Out Of The Debris, A Survival Story
When we first met Danny Glass, he was sitting in a tent, half-naked, too weak to put on pants.
He knew he was dying.
"Can I ask a favor?" he said to Michael Williamson, the Washington Post photographer with whom I traveled across the country this summer. "Can I use one of those photos for my obituary?"
That was in June. Flash forward to a couple of weeks ago: Michael and I stand in that same tangle of woods behind a motor vehicles office in Woodbridge, but we see no Danny, just the rain-soaked remnants of his belongings: a stained couch cushion he used as a mattress. A plastic water bowl for a dog he surrendered to a better home. A hospital wristband with his name on one side and the words "fall risk" on the other.
Michael and I don't know whether to feel relief or sadness. We don't know whether Danny is dead or in the clean bed he hadn't had in a long while.
About four months had passed since we began a road trip across the country and into the lives of hundreds of Americans affected by the recession. We would drive more than 20,000 miles, down highways and through back roads, talking to everyone from an Elvis impersonator in Memphis to an asphalt paver in Las Vegas.
On our lowest days, we pulled ticks from our hair and cried in a darkened car, weighed down by what we'd just witnessed. On our best, we laughed with a couple we picked up on the side of the road and marveled at the resiliency of those who had lost everything except hope.
We would pass through 30 states without getting a ticket, stay in more cheap motels than Tom Bodett -- including one with barbed wire outside the door -- and find stories of hardship wherever we stopped.
In Tennessee, we'd meet a young couple unable to afford a $186 engagement ring from Wal-Mart. In Florida, we'd find a recently laid-off UPS worker on a bed of concrete outside a church, writing a letter to his mother. And in Colorado, we'd spend an evening with a 36-year-old industrial designer who'd lost her job, two homes and a sense of who she was.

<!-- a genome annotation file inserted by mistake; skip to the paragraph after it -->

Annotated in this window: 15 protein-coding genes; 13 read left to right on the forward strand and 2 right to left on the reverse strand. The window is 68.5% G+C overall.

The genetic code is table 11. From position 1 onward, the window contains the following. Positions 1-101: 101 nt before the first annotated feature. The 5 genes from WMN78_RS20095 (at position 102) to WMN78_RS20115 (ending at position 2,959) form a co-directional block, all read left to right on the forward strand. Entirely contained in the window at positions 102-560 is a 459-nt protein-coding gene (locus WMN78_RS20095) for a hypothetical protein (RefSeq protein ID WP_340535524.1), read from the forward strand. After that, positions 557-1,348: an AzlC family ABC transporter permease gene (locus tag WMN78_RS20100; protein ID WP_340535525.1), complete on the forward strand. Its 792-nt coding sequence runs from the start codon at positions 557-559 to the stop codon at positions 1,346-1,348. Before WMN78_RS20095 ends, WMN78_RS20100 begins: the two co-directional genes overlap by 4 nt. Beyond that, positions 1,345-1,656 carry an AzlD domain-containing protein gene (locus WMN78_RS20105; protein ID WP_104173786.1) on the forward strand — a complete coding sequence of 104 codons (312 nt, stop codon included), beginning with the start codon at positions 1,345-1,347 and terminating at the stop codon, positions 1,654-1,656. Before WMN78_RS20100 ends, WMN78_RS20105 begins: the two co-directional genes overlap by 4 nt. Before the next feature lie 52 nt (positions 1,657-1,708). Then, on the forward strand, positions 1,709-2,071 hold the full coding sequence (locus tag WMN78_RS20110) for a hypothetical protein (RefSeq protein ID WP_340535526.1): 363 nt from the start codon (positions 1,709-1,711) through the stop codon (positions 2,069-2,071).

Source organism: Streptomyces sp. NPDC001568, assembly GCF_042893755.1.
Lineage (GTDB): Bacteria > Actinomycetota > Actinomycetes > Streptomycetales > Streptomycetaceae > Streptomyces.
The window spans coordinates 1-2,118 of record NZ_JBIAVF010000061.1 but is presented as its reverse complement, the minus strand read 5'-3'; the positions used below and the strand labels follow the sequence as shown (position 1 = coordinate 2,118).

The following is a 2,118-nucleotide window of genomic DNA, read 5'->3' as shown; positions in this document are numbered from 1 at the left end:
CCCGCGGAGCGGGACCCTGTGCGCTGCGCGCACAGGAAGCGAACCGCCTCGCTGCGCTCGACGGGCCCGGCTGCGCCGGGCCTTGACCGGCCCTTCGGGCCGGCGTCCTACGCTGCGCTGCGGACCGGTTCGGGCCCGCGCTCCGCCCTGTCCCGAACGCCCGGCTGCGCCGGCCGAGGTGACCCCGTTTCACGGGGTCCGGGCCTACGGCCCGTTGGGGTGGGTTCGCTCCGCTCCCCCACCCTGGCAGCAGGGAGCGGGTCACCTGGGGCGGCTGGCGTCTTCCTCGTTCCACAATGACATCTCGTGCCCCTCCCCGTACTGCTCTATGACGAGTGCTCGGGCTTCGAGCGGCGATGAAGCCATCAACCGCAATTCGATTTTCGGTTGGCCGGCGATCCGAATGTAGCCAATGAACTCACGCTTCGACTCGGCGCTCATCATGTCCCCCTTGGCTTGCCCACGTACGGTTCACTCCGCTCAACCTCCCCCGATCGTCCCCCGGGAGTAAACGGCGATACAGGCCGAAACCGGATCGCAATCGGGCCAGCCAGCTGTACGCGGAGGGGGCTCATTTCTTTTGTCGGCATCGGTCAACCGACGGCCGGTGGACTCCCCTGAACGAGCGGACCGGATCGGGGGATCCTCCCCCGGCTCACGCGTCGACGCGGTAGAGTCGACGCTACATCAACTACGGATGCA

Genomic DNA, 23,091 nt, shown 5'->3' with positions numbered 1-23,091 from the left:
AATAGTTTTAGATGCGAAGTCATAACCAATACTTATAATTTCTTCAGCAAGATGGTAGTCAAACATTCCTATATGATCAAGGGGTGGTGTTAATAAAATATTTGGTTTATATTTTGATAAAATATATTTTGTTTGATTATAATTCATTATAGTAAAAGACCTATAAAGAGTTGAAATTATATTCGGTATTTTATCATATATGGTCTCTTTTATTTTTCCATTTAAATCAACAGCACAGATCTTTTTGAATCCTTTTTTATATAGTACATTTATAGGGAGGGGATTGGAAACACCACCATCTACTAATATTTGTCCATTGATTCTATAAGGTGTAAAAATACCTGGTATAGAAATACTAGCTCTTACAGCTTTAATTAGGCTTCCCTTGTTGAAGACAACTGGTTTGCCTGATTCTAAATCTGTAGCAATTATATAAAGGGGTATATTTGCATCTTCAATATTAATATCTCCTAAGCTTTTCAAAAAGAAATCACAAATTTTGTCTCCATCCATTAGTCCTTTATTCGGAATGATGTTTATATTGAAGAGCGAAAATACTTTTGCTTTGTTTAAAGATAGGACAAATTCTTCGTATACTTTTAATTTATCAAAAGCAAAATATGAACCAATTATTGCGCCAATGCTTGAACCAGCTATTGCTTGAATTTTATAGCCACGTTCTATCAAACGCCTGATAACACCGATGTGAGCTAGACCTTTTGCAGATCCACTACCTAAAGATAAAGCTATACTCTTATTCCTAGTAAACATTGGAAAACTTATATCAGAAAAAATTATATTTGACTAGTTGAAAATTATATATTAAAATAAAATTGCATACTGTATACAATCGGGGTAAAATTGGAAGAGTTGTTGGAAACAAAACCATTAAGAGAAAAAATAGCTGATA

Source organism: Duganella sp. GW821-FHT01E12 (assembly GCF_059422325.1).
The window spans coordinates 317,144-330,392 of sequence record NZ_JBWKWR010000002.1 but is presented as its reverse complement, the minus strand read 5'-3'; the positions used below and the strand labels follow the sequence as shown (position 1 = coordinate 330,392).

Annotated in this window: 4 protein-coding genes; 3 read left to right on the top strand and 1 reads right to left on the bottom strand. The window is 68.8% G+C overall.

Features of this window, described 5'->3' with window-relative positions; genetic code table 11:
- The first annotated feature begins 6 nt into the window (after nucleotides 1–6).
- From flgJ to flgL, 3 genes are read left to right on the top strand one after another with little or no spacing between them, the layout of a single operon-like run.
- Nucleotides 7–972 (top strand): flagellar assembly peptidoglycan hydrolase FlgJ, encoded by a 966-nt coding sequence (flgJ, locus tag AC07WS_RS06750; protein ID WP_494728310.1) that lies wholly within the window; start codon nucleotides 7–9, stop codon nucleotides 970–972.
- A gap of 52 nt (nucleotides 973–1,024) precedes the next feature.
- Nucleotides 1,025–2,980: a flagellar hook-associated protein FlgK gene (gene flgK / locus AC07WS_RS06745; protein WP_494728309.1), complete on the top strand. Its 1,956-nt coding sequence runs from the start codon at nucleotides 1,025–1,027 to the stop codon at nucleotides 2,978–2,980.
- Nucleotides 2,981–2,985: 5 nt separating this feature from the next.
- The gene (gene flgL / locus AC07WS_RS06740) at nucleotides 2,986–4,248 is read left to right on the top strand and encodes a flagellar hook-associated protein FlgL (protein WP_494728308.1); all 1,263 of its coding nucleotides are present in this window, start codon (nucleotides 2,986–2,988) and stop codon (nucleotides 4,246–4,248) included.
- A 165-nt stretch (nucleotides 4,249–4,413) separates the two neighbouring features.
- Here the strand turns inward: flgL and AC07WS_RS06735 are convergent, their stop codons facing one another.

But that would all come later.
When Michael and I met Danny we had no idea what was ahead of us. We didn't know whether we'd find a country dinged by the financial crisis or crippled by it. All we knew was that for the newly homeless -- men and women forced by foreclosures and unemployment to seek out borrowed couches, crowded shelters and unfamiliar streets -- Danny was an example of life at its lowest. If there was a bottom to hit, he was there, sitting inches from a mountain of empty Thunderbird bottles, the contents of which had eaten away at his liver.
How many people would the recession push to that point? How many people would be sitting in the woods a decade from now because of what happened to them this year?
That Danny was smart and charming was clear even at his weakest. He kissed my hand when I reached to shake his. "Sometimes," he told me, "when you don't appear to be anything, that's when you're someone." His blue eyes were haunting, if only because they hinted at a man much younger than he looked.
Michael and I promised to come back at the end of our trip to check on him.
That's why we were standing at the tent on a recent weekday and that's why, when we found it vacant, we started digging through a pile of garbage a foot high. We found only hints that no one had been there for a while: old prescription pill bottles, newspapers from June.
Danny wasn't at the local hospital. An employee there who knew him suggested I try the morgue. But that wasn't necessary.
Danny was an extreme example of what we had seen all along the road: men and women determined to survive despite their circumstances. The couple with the ring on layaway decided not to wait for better days and got married with a $50 ring instead. The UPS man wrote not only about his laments, but his hopes. "I'm lost," his letter read. "There got to be a job out there some where." And the industrial designer who once cried every day discovered a middle ground between fierce autonomy and forced dependence.
As for Danny, no one forced help on him. He asked for it. Just weeks after we met him, he called Gayle Sanders, director of the Hilda M. Barg Homeless Prevention Center in Woodbridge, which is operated by Volunteers of America.
"I don't want to die alone and have somebody find me in two weeks," Sanders said Danny told her. She and her husband picked him up. In his first weeks at the shelter, he could not walk and could barely talk. The nursing assistant at the hospice told Sanders that Danny had just weeks to live.